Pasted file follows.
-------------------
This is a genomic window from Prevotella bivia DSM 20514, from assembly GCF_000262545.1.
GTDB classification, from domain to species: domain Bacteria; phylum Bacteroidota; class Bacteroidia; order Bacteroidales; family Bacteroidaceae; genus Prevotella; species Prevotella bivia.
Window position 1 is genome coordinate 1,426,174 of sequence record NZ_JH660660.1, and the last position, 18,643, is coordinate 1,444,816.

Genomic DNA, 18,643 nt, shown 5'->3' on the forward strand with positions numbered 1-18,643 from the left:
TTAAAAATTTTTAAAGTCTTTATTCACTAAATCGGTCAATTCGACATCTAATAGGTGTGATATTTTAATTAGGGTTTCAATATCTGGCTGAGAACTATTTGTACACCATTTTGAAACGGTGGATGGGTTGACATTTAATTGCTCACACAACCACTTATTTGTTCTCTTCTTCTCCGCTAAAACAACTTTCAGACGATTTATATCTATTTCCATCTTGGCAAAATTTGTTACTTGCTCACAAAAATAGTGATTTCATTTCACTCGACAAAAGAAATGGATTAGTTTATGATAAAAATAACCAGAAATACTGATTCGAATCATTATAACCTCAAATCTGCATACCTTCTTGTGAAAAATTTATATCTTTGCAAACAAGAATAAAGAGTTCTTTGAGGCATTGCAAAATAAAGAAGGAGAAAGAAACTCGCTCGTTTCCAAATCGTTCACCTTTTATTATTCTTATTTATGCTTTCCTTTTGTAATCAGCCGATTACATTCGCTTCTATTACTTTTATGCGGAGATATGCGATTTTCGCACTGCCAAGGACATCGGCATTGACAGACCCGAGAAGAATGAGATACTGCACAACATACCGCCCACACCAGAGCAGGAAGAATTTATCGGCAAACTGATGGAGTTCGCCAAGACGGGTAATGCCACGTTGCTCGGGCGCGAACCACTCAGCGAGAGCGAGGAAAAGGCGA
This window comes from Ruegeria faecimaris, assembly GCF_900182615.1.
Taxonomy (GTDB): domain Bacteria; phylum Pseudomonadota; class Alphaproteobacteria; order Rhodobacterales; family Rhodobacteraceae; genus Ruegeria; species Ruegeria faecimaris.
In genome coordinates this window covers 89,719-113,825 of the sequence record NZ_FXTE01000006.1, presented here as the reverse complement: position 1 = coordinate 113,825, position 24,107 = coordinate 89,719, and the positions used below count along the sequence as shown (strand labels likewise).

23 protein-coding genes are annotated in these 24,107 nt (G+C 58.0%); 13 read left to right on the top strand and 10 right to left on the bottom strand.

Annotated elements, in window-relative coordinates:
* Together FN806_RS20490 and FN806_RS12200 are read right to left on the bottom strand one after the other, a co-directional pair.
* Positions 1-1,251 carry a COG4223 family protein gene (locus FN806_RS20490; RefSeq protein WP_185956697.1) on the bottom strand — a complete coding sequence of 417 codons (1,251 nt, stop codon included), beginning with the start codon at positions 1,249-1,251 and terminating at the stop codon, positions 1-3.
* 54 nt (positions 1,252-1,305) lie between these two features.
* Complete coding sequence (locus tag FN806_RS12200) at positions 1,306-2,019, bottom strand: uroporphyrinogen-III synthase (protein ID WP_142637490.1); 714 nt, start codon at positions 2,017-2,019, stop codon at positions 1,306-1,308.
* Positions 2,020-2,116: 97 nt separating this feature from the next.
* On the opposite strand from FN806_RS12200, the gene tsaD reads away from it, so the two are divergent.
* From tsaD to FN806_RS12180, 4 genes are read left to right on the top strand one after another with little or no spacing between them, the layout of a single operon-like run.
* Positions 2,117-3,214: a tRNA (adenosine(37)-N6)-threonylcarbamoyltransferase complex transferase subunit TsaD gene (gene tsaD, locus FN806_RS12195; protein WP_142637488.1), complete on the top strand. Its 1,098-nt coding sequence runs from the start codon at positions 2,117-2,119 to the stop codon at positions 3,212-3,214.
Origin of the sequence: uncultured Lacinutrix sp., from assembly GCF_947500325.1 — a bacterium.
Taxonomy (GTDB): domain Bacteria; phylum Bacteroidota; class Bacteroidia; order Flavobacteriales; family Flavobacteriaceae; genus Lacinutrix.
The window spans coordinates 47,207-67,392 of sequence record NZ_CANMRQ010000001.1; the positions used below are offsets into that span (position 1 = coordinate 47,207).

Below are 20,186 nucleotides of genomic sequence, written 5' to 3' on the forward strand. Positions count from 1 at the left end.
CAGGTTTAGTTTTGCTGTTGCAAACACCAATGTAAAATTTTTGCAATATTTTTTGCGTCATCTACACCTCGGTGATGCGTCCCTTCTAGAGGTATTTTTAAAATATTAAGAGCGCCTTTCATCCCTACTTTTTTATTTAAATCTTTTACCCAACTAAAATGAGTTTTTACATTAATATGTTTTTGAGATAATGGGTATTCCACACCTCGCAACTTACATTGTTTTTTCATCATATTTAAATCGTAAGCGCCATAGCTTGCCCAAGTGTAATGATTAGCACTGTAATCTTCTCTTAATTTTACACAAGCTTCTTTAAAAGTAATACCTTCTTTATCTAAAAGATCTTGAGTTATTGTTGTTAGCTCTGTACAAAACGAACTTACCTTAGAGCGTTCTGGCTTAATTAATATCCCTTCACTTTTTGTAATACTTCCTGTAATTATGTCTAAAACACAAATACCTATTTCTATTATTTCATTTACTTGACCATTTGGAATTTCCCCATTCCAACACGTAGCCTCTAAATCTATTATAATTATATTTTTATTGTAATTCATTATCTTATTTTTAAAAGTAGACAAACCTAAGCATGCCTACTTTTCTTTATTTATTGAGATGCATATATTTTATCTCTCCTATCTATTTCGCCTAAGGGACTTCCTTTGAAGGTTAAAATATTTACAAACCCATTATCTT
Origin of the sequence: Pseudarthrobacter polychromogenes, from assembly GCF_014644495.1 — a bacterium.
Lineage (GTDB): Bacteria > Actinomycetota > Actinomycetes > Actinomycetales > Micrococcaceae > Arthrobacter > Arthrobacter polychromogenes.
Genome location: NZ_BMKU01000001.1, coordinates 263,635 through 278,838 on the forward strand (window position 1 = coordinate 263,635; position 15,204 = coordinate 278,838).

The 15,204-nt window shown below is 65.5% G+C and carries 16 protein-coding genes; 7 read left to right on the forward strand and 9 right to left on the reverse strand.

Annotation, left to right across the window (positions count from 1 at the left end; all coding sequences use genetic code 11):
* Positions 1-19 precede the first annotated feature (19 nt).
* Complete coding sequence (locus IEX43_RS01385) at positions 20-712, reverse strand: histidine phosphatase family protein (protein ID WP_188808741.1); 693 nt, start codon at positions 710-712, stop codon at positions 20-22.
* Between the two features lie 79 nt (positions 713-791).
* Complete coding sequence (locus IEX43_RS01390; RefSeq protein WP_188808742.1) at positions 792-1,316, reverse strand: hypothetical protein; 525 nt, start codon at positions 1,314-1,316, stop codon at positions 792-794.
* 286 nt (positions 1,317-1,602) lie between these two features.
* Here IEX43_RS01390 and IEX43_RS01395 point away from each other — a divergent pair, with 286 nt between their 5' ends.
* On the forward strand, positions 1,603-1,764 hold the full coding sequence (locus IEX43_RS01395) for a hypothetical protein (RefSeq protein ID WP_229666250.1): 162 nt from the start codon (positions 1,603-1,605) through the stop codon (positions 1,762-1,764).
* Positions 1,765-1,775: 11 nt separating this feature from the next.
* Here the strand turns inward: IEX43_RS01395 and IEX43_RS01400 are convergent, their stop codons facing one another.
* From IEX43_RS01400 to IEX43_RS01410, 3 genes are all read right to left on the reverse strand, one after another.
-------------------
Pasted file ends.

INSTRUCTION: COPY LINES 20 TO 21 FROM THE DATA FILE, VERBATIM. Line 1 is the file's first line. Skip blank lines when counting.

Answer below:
Taxonomy (GTDB): domain Bacteria; phylum Bacteroidota; class Bacteroidia; order Flavobacteriales; family Flavobacteriaceae; genus Lacinutrix.
The window spans coordinates 47,207-67,392 of sequence record NZ_CANMRQ010000001.1; the positions used below are offsets into that span (position 1 = coordinate 47,207).